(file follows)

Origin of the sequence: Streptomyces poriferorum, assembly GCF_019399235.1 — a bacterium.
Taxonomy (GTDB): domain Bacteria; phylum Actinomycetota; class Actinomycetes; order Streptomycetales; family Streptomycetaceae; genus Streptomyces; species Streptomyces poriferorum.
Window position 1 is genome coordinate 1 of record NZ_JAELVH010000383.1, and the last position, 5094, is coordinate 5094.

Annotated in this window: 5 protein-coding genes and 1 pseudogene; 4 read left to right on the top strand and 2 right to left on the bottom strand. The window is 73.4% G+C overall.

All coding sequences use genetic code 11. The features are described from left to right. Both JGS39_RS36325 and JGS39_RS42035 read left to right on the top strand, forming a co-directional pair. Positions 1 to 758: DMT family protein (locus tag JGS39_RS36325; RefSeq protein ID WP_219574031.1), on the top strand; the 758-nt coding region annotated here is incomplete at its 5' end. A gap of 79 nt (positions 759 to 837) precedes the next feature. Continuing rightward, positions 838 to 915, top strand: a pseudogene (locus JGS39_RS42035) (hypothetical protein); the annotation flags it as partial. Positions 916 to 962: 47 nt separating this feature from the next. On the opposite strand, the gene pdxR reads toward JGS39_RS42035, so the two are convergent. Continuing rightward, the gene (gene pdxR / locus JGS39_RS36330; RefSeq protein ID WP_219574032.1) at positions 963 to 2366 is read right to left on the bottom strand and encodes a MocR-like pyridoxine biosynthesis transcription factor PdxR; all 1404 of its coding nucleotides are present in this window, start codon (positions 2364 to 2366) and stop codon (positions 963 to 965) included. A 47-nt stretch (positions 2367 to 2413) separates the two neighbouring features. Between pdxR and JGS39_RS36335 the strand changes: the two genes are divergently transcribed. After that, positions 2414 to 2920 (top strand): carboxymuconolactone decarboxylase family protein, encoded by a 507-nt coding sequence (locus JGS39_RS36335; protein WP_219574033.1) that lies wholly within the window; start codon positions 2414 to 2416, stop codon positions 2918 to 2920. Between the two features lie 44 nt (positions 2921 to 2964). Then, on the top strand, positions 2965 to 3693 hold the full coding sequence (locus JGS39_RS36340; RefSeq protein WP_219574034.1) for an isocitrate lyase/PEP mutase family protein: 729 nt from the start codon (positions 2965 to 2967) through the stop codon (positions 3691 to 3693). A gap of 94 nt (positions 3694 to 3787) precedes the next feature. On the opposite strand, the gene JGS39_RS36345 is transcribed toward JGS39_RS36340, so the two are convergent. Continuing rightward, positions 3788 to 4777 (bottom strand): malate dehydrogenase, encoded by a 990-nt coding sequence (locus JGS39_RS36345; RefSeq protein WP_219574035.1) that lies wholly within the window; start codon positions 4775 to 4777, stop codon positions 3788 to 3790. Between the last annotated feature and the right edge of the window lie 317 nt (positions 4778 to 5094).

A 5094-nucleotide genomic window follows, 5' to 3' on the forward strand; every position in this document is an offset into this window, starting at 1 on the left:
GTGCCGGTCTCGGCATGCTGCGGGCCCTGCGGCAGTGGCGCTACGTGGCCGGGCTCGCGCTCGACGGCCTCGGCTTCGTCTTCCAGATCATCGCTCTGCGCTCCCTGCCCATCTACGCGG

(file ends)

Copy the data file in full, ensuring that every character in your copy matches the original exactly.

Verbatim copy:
Origin of the sequence: Streptomyces poriferorum, assembly GCF_019399235.1 — a bacterium.
Taxonomy (GTDB): domain Bacteria; phylum Actinomycetota; class Actinomycetes; order Streptomycetales; family Streptomycetaceae; genus Streptomyces; species Streptomyces poriferorum.
Window position 1 is genome coordinate 1 of record NZ_JAELVH010000383.1, and the last position, 5094, is coordinate 5094.

Annotated in this window: 5 protein-coding genes and 1 pseudogene; 4 read left to right on the top strand and 2 right to left on the bottom strand. The window is 73.4% G+C overall.

All coding sequences use genetic code 11. The features are described from left to right. Both JGS39_RS36325 and JGS39_RS42035 read left to right on the top strand, forming a co-directional pair. Positions 1 to 758: DMT family protein (locus tag JGS39_RS36325; RefSeq protein ID WP_219574031.1), on the top strand; the 758-nt coding region annotated here is incomplete at its 5' end. A gap of 79 nt (positions 759 to 837) precedes the next feature. Continuing rightward, positions 838 to 915, top strand: a pseudogene (locus JGS39_RS42035) (hypothetical protein); the annotation flags it as partial. Positions 916 to 962: 47 nt separating this feature from the next. On the opposite strand, the gene pdxR reads toward JGS39_RS42035, so the two are convergent. Continuing rightward, the gene (gene pdxR / locus JGS39_RS36330; RefSeq protein ID WP_219574032.1) at positions 963 to 2366 is read right to left on the bottom strand and encodes a MocR-like pyridoxine biosynthesis transcription factor PdxR; all 1404 of its coding nucleotides are present in this window, start codon (positions 2364 to 2366) and stop codon (positions 963 to 965) included. A 47-nt stretch (positions 2367 to 2413) separates the two neighbouring features. Between pdxR and JGS39_RS36335 the strand changes: the two genes are divergently transcribed. After that, positions 2414 to 2920 (top strand): carboxymuconolactone decarboxylase family protein, encoded by a 507-nt coding sequence (locus JGS39_RS36335; protein WP_219574033.1) that lies wholly within the window; start codon positions 2414 to 2416, stop codon positions 2918 to 2920. Between the two features lie 44 nt (positions 2921 to 2964). Then, on the top strand, positions 2965 to 3693 hold the full coding sequence (locus JGS39_RS36340; RefSeq protein WP_219574034.1) for an isocitrate lyase/PEP mutase family protein: 729 nt from the start codon (positions 2965 to 2967) through the stop codon (positions 3691 to 3693). A gap of 94 nt (positions 3694 to 3787) precedes the next feature. On the opposite strand, the gene JGS39_RS36345 is transcribed toward JGS39_RS36340, so the two are convergent. Continuing rightward, positions 3788 to 4777 (bottom strand): malate dehydrogenase, encoded by a 990-nt coding sequence (locus JGS39_RS36345; RefSeq protein WP_219574035.1) that lies wholly within the window; start codon positions 4775 to 4777, stop codon positions 3788 to 3790. Between the last annotated feature and the right edge of the window lie 317 nt (positions 4778 to 5094).

A 5094-nucleotide genomic window follows, 5' to 3' on the forward strand; every position in this document is an offset into this window, starting at 1 on the left:
GTGCCGGTCTCGGCATGCTGCGGGCCCTGCGGCAGTGGCGCTACGTGGCCGGGCTCGCGCTCGACGGCCTCGGCTTCGTCTTCCAGATCATCGCTCTGCGCTCCCTGCCCATCTACGCGG